• Once the patient has arrived for the surgery/procedure, a pre-procedure verification process should be completed and involve the patient if possible. The staff in the pre-op area are vital to conducting this process. A standardized checklist and a procedural consent form should be utilized to verify the correct surgery/procedure for the correct patient and the correct site. The checklist should also include all relevant documentation that needs to be completed prior to the surgery/procedure:
    • Updated history and physical
    • Signed consent form
    • Anesthesia pre-op assessment
    • Signed anesthesia consent
    • Radiology reports and images
    • Diagnostic/lab results
    • Blood products
    • Equipment such as implants, devices or special items needed for the surgery/procedure
  • A surgical fire risk assessment should be conducted during the pre-procedure verification process to ensure that all precautions are taken if there is a high risk.
  • Document this process in the medical record.

Site Marking

  • The site should be marked when there is the possibility of more than one location for the surgery/procedure.
  • Mark the site early in the pre-procedure process.
  • If possible, involve the patient when marking the site.
  • The site should be marked by a licensed independent practitioner who is ultimately responsible for the surgery/procedure and will be present when the surgery/procedure is performed.
  • The site marking needs to be:
    • Made at or near the actual site of the surgery/procedure.
    • Unambiguous.
    • With standardized marking utilized throughout the organization.
    • Suitably permanent enough to be visible after skin prep is applied and draping is done.
  • Document this process in the medical record.

Time-Out Process

  • A time-out needs to be conducted prior to every surgery/procedure and should be a standardized hardwired process.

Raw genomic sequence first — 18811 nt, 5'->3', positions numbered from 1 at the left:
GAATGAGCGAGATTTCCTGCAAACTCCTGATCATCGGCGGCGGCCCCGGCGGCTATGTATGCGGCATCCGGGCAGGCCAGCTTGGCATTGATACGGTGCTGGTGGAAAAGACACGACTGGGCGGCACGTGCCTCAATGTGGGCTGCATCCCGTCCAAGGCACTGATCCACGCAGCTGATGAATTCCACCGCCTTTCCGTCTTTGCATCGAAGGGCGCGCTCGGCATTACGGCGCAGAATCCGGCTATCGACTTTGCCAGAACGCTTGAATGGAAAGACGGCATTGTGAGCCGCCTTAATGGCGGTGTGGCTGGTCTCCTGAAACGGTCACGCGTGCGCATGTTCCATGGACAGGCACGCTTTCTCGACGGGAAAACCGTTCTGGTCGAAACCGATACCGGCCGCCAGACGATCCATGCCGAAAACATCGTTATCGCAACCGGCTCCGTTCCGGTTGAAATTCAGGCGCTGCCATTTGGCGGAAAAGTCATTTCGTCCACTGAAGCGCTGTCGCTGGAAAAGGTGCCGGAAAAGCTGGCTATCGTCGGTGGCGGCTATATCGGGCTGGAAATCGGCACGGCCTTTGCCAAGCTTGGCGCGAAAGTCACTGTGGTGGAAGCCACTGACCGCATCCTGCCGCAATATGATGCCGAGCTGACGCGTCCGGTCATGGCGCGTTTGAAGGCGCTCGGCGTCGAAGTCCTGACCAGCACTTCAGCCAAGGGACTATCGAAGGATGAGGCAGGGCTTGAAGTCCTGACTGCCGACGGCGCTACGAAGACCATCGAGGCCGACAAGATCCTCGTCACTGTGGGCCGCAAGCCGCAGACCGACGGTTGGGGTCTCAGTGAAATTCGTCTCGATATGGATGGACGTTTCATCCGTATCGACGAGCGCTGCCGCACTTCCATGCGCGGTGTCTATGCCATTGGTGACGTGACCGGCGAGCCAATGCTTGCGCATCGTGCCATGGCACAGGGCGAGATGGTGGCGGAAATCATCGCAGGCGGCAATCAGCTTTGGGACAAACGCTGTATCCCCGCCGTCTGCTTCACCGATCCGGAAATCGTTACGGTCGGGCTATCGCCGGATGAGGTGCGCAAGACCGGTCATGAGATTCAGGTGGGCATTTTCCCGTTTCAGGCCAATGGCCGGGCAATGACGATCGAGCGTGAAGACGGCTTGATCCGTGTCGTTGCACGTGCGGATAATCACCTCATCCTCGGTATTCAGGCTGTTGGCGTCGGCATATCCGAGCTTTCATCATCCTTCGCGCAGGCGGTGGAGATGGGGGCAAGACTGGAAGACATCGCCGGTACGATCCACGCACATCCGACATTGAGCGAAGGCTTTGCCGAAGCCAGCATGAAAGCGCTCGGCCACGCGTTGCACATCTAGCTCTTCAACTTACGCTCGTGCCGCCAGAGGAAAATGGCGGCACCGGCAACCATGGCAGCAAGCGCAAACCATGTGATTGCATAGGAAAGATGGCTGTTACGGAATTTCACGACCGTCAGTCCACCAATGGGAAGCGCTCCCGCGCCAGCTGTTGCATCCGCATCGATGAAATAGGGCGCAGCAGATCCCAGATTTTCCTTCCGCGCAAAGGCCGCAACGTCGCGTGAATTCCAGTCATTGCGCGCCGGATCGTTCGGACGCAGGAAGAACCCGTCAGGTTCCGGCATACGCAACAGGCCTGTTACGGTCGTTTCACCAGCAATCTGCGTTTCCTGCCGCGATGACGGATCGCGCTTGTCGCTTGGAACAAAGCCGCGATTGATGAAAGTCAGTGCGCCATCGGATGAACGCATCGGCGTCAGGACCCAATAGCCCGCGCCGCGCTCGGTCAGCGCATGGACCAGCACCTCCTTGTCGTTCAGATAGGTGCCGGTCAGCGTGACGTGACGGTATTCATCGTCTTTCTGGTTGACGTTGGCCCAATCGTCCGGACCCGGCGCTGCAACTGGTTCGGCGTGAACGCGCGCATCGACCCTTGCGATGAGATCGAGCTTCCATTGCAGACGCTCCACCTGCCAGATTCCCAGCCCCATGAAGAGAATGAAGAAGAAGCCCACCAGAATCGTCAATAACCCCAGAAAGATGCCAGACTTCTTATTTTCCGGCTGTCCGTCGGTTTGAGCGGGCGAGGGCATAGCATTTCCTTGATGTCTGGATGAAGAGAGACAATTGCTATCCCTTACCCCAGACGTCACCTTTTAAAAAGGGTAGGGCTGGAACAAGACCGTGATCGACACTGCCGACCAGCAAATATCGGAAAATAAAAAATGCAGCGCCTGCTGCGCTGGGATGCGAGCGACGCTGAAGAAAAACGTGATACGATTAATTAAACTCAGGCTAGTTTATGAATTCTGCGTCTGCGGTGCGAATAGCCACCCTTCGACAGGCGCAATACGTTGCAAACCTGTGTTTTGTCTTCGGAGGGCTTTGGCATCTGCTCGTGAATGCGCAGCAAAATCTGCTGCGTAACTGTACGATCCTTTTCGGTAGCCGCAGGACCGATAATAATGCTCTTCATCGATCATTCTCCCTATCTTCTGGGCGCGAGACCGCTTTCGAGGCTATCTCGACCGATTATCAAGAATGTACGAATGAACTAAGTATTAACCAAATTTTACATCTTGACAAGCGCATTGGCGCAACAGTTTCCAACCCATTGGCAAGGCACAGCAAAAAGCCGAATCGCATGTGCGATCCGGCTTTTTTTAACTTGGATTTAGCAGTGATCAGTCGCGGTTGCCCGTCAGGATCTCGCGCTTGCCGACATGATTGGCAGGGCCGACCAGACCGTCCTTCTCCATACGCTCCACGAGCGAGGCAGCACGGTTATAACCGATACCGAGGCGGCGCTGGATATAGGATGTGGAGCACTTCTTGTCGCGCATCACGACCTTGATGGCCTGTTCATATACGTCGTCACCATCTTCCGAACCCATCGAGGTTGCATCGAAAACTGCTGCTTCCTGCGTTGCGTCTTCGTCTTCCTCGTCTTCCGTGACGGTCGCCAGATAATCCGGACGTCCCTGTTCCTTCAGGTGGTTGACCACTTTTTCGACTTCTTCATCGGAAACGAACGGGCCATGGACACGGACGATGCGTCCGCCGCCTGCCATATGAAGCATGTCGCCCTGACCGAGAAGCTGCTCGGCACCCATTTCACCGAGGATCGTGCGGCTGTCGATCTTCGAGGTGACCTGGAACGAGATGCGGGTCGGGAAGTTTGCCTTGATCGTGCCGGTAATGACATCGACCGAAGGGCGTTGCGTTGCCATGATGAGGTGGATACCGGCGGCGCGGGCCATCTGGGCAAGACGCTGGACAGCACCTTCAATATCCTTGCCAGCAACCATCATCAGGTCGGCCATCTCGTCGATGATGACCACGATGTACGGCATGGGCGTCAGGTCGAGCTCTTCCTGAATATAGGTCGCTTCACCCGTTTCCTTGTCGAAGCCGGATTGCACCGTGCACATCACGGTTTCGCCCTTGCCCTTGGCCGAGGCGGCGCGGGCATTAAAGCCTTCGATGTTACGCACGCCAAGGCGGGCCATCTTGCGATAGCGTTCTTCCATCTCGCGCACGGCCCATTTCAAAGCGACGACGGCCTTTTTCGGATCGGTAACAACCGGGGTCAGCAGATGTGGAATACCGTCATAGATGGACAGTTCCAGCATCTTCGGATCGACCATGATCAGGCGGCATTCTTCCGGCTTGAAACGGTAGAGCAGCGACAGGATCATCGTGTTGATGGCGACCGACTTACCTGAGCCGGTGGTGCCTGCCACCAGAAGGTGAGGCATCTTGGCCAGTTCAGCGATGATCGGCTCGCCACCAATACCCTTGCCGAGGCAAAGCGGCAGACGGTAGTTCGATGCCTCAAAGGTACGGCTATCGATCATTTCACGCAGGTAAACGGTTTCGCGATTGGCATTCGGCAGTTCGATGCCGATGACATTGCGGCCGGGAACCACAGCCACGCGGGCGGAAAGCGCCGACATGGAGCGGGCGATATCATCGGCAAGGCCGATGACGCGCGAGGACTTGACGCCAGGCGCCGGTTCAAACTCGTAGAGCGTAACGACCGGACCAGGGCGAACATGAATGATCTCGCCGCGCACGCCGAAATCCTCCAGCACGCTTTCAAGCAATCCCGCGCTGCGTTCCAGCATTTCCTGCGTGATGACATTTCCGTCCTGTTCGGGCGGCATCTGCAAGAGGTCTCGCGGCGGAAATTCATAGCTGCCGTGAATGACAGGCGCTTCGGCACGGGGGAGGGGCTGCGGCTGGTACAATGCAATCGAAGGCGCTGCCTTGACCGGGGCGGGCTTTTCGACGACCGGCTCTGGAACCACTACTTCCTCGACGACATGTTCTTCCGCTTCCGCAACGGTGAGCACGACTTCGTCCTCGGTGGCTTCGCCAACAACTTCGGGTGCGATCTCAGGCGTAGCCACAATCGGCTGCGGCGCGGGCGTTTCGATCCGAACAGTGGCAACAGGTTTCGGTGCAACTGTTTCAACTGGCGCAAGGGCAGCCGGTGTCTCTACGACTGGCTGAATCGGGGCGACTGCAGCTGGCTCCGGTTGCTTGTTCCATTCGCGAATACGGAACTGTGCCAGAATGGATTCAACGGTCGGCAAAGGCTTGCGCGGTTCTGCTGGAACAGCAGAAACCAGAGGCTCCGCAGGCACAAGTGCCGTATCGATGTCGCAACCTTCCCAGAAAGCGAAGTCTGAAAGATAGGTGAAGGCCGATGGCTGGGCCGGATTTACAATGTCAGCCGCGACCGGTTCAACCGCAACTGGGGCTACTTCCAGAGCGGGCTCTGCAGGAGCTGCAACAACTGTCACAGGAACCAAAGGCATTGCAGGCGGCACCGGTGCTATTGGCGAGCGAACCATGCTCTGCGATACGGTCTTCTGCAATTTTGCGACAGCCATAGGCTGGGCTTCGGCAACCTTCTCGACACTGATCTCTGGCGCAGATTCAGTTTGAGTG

• The time-out involves the immediate members of the procedure team:
    • The healthcare provider performing the surgery/procedure
    • Anesthesia provider
    • Circulating nurse
    • OR Tech
    • Scrub Tech
    • Any other active participants who will be participating in the procedure from the beginning
  • During the time-out, all relevant members of the surgical/procedure team are required to stop, actively participate, communicate any concerns and agree on the surgery/procedure being conducted.
  • Utilizing the consent form during the time-out is important and can address any discrepancies.
  • The time-out should address and verify:
    • Correct patient identity.
    • Correct site.
    • Correct surgery/procedure being done.
    • Fire risk assessment score.
    • If there are two or more surgeries/procedures being done on the same patient, each surgery/procedure needs a separate time-out.
    • Document this process in the medical record.

Reviewing your facility’s current process is a proactive way to identify opportunities and improve the Universal Protocol process within your organization.